But the attempt not only to treat ethics scientifically, but actually to subordinate the principles of conduct to the principles of existing biological science or group of sciences biological in character, was reserved for postDarwinian moral philosophers.
The truth is that, while Locke agrees entirely with Hobbes as to the egoistic basis of rational conduct, and the interpretation of " good " and " evil" as " pleasure " and " pain," or that which is productive of pleasure and pain, he yet agrees entirely with Hobbes's opponents in holding ethical rules to be actually obligatory independently of political society, and capable of being scientifically constructed on principles intuitively known, - though he does not regard these principles as implanted in the mind at birth.
Metallurgical operations, such as smelting, roasting, and refining, were scientifically investigated, and in some degree explained, by Georg Agricola and Carlo Biringuiccio; ceramics was studied by Bernard Palissy, who is also to be remembered as an early worker in agricultural chemistry, having made experiments on the effect of manures on soils and crops; while general technical chemistry was enriched by Johann Rudolf Glauber.1
Till recently the rabbit has generally been known scientifically as Lepus cuniculus, but it is now frequently regarded, at least by systematic naturalists, as the representative of a genus by itself, under the The Rabbit (Oryctolagus cuniculus).
Loriti Glareanus (1527) were the first who dealt scientifically with the principles underlying their construction.
More than 80 methods of showing the hills have found advocates since that time, but all methods must be based upon contours to be scientifically satisfactory.
To obtain the effect it was necessary to reproduce as far as possible the conditions under which the early craftsmen worked, and to create scientifically glass which is impure in colour, irregular in section, and non-homogeneous in texture.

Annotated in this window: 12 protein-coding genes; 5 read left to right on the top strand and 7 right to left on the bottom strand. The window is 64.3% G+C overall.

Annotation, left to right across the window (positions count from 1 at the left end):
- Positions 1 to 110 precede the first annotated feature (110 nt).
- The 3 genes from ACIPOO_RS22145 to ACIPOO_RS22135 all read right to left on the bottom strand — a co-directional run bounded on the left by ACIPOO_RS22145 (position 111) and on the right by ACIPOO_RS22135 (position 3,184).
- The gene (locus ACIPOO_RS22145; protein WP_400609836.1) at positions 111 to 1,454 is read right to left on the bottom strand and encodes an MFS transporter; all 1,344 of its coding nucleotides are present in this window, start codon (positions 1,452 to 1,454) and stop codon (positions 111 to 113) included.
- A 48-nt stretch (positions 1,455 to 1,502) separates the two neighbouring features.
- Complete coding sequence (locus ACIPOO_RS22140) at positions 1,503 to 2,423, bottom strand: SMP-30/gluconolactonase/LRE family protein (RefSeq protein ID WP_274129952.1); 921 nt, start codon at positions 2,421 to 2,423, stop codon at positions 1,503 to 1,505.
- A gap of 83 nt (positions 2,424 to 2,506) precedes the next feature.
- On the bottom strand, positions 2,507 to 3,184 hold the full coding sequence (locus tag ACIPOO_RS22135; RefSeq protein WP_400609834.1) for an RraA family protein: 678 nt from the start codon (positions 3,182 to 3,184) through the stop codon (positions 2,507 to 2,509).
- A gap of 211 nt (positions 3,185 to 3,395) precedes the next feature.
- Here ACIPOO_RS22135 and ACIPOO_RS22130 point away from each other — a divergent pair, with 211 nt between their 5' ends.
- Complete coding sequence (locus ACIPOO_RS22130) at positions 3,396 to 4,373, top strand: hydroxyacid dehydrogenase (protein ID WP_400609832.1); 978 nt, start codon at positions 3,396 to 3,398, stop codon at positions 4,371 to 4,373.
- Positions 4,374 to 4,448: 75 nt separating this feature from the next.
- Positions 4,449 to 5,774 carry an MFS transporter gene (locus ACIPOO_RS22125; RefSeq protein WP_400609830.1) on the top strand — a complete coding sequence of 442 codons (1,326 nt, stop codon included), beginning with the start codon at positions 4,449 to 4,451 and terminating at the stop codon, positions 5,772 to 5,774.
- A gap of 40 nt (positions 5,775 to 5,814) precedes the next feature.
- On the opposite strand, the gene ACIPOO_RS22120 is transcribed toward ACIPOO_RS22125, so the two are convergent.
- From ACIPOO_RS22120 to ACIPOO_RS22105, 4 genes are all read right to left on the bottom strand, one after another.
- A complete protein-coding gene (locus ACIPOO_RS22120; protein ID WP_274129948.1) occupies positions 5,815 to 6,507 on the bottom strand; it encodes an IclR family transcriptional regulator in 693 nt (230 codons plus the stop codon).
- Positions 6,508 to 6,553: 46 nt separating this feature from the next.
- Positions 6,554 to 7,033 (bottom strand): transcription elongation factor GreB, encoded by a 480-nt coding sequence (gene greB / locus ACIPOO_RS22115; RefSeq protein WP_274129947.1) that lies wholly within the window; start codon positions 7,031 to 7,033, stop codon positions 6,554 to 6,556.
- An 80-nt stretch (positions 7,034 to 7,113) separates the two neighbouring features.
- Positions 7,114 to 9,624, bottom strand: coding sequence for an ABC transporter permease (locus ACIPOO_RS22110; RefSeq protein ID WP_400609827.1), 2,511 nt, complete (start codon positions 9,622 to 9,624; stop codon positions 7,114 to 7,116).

COYOTE, the Indian name for a North American member of the dog family, also known as the prairie-wolf, and scientifically as Canis latrans.
Dr Wallich's attribution of this and other specimens subsequently sent in to the genus Camellia, although scientifically defensible, unfortunately diverted attention from the significance of the discovery.
Its contents, although of course of the utmost practical importance to the lawyers of that time, and of much value still, historical as well as legal, are far less interesting and scientifically admirable than the extracts preserved in the Digest.
A formula such as the equality of the interior angles of a triangle to two right angles is only scientifically known when it is not of isosceles or scalene triangle that it is known, nor even of all the several types of triangle collectively, but as a predicate of triangle recognized as the widest class-concept of which it is true, the first stage in the progressive differentiation of figure at which it can be asserted.° Three points obviously need development, the nature of definition, its connexion with the syllogism in which the middle term is cause or ground, and the way in which we have assurance of our principles.
Scientifically it is known as Cercopithecus (Erythrocebus) pates, and typifies a section of its genus of which the other representative is the East African nisnas (C. [E.] pyrrhonotus).
In 1831 another epidemic occurred in Constantinople and Roumelia; in 1837 again in Roumelia and in Odessa - its last appearance in these regions, and the last on the European continent except an isolated outbreak in Dalmatia in 1840, and one in Constantinople in 1841.4 The plague-epidemics in Egypt between 1833 and 1845 are very important in the history of plague, since the disease was almost for the first time scientifically studied in its home by skilled European physicians, chiefly French.